The Wiener Library and its Eyewitness Accounts

“We all have a duty to fulfil towards our past,” implored Dr. Eva Reichmann, the former Director of Research at the Wiener Library (WL), in a short front-page appeal in the journal of the Association of Jewish Refugees in the United Kingdom in November 1954. Reichmann’s impassioned appeal launched the WL’s ambitious effort in the mid-1950s to record testimonies about the Holocaust.

This 1950s testimony project grew out of the WL’s efforts to study and collect evidence about the rise of Nazism, which had already begun long before the Nazis came to power in 1933, and later the Holocaust. The WL traces its roots to Germany in the 1920s, when its namesake, Alfred Wiener, began to document, lobby, and speak out publicly against the rise of antisemitism. At the time, Wiener worked for the Central Association of German Citizens of Jewish Faith (Centralverein deutscher Staatsbürger jüdischen Glaubens) to combat antisemitism and to collect information about the rise of the Nazis, which formed the basis of campaigns intended to undermine their activities. In 1933, Wiener fled from Germany to the Netherlands and his first collection of materials was destroyed. Later that year, he created the Jewish Central Information Office (JCIO) with the help of the Board of Deputies of British Jews and the Anglo-Jewish Association. The JCIO continued the work of the earlier archive.

Following the November Pogrom in 1938, Wiener began to prepare to move the collections again, this time to the United Kingdom. It arrived during the summer of 1939, just before Nazi Germany invaded Poland. Throughout the war, the JCIO served the British government as it fought the Nazi regime. The collection was increasingly referred to as “Dr. Wiener’s Library” and eventually this led to its renaming.

After the war, the WL and its staff, many of whom were German-speaking Jewish refugees, made a concerted effort to gather the perspectives and experiences of the victims of persecution. This effort came at a time when other ‘early’ record- and testimony-collecting projects had begun to wind down, but before the widespread push to record survivor testimony of the 1980s and 1990s.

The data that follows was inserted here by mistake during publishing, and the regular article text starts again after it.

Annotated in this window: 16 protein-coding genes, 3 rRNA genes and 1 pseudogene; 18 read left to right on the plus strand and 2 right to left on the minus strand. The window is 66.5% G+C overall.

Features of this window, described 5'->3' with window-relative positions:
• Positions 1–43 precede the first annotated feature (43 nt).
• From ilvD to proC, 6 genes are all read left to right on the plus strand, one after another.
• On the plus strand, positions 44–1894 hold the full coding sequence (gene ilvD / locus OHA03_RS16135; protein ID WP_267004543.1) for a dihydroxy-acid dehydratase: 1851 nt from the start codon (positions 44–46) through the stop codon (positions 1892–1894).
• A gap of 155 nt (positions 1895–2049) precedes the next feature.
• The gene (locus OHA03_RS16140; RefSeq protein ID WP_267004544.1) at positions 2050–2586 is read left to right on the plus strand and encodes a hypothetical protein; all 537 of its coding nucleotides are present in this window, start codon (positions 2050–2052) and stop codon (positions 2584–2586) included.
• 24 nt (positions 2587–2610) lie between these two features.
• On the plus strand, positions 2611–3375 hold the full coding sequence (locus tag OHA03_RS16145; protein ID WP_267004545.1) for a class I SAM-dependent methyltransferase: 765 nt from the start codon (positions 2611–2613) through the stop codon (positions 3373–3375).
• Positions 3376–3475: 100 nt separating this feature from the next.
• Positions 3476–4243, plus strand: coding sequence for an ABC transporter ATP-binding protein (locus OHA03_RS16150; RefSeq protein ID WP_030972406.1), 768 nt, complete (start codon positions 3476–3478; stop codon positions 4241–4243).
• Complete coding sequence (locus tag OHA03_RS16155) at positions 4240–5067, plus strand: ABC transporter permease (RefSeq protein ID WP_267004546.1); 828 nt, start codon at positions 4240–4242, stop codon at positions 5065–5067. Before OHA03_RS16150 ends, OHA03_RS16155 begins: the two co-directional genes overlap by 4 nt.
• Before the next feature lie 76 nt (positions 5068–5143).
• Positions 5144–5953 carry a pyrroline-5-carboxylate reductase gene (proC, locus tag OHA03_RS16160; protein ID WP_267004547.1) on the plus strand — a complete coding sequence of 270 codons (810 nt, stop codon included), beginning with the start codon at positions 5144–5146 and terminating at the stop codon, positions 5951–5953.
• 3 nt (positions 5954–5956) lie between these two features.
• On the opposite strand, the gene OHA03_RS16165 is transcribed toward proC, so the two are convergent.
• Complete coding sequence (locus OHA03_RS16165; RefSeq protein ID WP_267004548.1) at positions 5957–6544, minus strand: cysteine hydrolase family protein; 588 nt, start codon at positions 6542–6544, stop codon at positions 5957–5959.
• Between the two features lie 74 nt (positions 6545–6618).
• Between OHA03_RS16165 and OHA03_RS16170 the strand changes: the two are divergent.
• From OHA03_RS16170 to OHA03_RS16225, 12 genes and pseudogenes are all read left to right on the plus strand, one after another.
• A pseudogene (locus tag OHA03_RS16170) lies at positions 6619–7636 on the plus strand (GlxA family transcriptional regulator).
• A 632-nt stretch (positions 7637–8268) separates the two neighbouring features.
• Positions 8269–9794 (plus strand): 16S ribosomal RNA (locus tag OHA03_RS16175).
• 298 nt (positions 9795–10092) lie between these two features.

Over a period of about seven years, and with financial support from The Conference on Jewish Material Claims against Germany, Eva Reichmann and her team gathered reports from refugees and survivors in the United Kingdom and abroad. The interviewees recounted their experiences of events from 1933 through to the end of the war as well as its aftermath. Calls for interviewees were issued in the British and continental European press, with many also found through networking and word-of-mouth. Trained interviewers – many of whom were often survivors or spouses of survivors – recorded, transcribed, edited, and indexed the accounts under Reichmann’s direction. In addition to survivors’ testimonies, the collection also includes contemporary documents and letters.

Reichmann and her associates began close to London and gradually spun out further and further as their network of interviewers and interviewees widened. Reichmann’s methodology was described in The Wiener Library Bulletin in autumn 1955:

Only occasionally the reports will be drawn up by the authors themselves; usually the eye witnesses are visited by one of the Library’s interviewers for one or more conversations. During these the interviewer tries to elicit as much information as possible and, on the strength of it, writes the report. This is submitted to the interviewed person to ensure that it contains no mistake or misunderstanding, and is subsequently incorporated into our archives. For the purposes of reference, it is analysed, catalogued and cross-indexed.

Unlike more contemporary projects that have collected survivor testimonies, which often seek to preserve the exact wording and recollections of the witness as they were stated, Reichmann and her team analyzed the reports for accuracy in dates and other criteria, annotated and corrected them, and ensured that the interviewee signed the updated eyewitness report.

At the same time, the annotations and related correspondence indicate that Reichmann and her colleagues tried to preserve to the greatest possible extent the character and meaning of the author of the report, particularly where they could not verify particular details or were unclear about certain forms of expression, especially from those who were writing in German but whose first language may have been something else.

The project successfully gathered more than 1,300 reports in seven different languages over a seven-year period and will serve as a new digital resource to be published by the Wiener Library in 2019.